Furlough pay has officially been extended in the UK.
However, he has spoken out today (May 12) to confirm that the programme has been extended until October.
But the Chancellor added that there will be some changes.
Here's what the furlough extension means for Brits...
When does furlough pay end?
The government's furlough scheme has been extended by four months.
It will finish at the end of October later this year by which point the project will have run for a total of eight months.
However, at the end of the July, there will be changes to the scheme.
Rishi said: "From August to October the scheme will continue, for all sectors and regions of the UK, but with greater flexibility to support the transition back to work.
"Employers currently using the scheme will be able to bring furloughed employees back part-time."
The Chancellor added: "We will ask employers to start sharing, with the government, the costs of paying people’s salaries."
Currently, the government covers 80 per cent of people's salaries up to a total of £2,500.
Moving forward, furloughed staff will continue to receive the same level as support as they do now.
The Chancellor has confirmed that further details will be released by the end of May.
According to the HMRC, 6.3 million Brits have been furloughed by 800,000 companies so far.
This has cost the public £8bn as of May 3 with costs spiralling further still.
Over three months , the Office for Budget Responsibility has warned the scheme could end up costing the taxpayer £42bn.
With more Brits are expected to be furloughed over coming weeks, the Treasury cannot afford the bill.
How wiould ending furlough pay too early affect Brits?
Millions of hard-working Brits will sadly face redundancy depending on how the scheme ends.
Employers considering more than 100 staff redundancies are required to conduct a 45-day consultation process beforehand.
This is why the pressure is piling on Rishi to confirm plans by mid-May if furlough is to end in June.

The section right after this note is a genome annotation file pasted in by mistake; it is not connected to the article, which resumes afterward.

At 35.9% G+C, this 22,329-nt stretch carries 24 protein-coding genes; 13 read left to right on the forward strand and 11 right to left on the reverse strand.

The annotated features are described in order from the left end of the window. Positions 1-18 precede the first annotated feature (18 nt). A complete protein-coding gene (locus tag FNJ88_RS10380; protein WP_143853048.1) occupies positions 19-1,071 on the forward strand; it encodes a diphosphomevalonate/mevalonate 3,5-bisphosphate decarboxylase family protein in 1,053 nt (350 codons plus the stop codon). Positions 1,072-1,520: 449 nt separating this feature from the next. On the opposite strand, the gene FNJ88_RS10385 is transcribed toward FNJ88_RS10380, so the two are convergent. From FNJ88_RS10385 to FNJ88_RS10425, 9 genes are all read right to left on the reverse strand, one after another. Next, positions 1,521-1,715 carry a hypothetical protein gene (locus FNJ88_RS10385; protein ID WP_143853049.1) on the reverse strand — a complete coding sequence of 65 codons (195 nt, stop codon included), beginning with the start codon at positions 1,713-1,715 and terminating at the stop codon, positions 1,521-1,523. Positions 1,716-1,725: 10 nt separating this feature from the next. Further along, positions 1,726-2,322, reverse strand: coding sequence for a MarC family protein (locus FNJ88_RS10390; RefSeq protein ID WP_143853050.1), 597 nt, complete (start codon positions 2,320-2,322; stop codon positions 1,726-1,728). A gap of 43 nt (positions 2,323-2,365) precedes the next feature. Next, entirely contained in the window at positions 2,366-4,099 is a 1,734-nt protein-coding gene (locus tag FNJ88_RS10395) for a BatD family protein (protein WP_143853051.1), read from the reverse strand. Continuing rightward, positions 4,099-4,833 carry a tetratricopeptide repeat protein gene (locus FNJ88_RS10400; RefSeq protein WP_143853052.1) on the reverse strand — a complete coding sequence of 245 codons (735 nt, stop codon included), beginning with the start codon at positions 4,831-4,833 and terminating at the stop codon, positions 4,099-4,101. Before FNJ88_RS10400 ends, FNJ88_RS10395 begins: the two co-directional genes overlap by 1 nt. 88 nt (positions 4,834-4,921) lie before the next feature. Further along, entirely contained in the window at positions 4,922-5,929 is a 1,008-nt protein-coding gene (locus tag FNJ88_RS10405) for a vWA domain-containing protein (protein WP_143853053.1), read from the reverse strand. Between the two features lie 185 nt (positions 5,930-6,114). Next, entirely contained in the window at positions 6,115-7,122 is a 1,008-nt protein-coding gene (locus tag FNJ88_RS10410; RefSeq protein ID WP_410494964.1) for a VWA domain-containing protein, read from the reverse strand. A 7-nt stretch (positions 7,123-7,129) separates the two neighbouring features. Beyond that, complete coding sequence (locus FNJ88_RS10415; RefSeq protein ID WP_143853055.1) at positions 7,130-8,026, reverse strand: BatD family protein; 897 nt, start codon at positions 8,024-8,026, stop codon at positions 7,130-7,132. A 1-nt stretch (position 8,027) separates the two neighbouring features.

Currently, four in five workers in the hospitality industry have been furloughed.
Once the scheme ends, up to 2 million people working in the sector are at risk of losing their jobs.
Kate Nicholls, head of UK Hospitality, called on the Chancellor to introduce changes slowly to avoid mass redundancies.
She told the Financial Times: "The sector will need time to reopen gradually and some staff will need to be furloughed as businesses get back up to speed."
The retail sector is also at significant risk with experts warning 150,000 jobs could be lost.
However, the Chancellor has spoken out to stressed that there will be no cliff-edge to the furlough scheme.
Rishi told ITV News: ""As some scenarios have suggested, we are potentially spending as much on the furlough scheme as we do on the NHS, for example.
"Clearly that is not a sustainable situation.
"To anyone anxious about this I want to reassure them."
Despite this, experts have warned that the UK is on verge of the worst recession in living memory.
When did furlough pay start?
Furlough pay can be backdated to March 1.
However, workers were not paid until April.
This is because the portal employers need to use to register their employees' furloughed status wasn't ready until last month.
What is the furlough scheme?
The furlough scheme was launched to help businesses avoid laying off staff during the coronavirus pandemic.
Under the operation, 80% of workers' wages are paid up to a maximum of £2,5000 a month.
It is funded by the taxpayer.
Officially the Coronavirus Job Retention Scheme, it started on March 1 and is open to employers in the UK for three months.
It is open to any organisation with employees that started a PAYE payroll on or before February 28 this year.
Who can use the furlough scheme?
In the UK, any organisation with employees is able to apply.
This includes businesses and charities.
Organisations already receiving public funding to pay their staff are expect to continue doing so.
This means they should not put their employees using furlough cash.
What do employers need to do?
Employers first need to designate which employees are no longer able to do their jobs because of the government's coronavirus response.
They need to then tell the affected employees they are on furlough.
The next step is to submit information to HMRC, as outlined on the government's website, once the claim tool is up and running at the end of April.
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